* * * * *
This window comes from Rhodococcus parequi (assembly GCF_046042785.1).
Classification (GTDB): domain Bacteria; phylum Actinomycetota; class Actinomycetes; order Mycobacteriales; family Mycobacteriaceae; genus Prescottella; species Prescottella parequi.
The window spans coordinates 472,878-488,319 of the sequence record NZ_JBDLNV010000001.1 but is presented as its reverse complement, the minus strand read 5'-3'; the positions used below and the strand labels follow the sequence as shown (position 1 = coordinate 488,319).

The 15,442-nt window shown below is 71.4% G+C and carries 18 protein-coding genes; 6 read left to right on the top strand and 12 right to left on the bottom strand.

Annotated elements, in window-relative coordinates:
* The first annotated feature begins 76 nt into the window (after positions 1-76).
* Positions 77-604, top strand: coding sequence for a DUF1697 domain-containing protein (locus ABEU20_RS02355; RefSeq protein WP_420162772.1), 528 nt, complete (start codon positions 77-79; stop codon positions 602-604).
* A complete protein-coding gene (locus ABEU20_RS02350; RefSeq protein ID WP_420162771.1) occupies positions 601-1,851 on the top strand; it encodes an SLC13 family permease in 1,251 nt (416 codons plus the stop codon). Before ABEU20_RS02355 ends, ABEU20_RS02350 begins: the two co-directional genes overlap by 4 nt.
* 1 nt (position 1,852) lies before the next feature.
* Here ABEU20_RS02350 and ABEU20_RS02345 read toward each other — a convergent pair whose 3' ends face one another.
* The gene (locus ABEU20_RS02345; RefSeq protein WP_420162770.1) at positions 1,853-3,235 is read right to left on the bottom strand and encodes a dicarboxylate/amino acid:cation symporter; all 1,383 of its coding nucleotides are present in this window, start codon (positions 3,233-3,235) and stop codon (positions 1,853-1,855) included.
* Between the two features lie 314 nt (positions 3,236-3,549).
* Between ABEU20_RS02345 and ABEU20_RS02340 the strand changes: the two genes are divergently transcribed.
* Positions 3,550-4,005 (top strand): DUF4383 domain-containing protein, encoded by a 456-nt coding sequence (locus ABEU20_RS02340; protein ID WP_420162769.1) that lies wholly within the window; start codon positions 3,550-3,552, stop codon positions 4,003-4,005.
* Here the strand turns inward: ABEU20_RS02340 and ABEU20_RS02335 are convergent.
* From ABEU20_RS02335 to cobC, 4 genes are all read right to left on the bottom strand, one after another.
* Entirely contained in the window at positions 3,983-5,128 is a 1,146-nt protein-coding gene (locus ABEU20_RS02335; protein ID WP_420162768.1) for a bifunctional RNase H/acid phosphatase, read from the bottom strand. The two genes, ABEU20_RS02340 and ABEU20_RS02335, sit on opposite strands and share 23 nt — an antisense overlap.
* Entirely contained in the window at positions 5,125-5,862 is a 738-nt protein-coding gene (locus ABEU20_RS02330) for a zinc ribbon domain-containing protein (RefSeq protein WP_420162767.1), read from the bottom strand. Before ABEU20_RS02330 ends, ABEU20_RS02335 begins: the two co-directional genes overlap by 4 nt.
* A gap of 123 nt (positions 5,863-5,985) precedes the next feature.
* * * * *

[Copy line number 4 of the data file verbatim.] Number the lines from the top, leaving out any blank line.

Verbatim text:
The 15,442-nt window shown below is 71.4% G+C and carries 18 protein-coding genes; 6 read left to right on the top strand and 12 right to left on the bottom strand.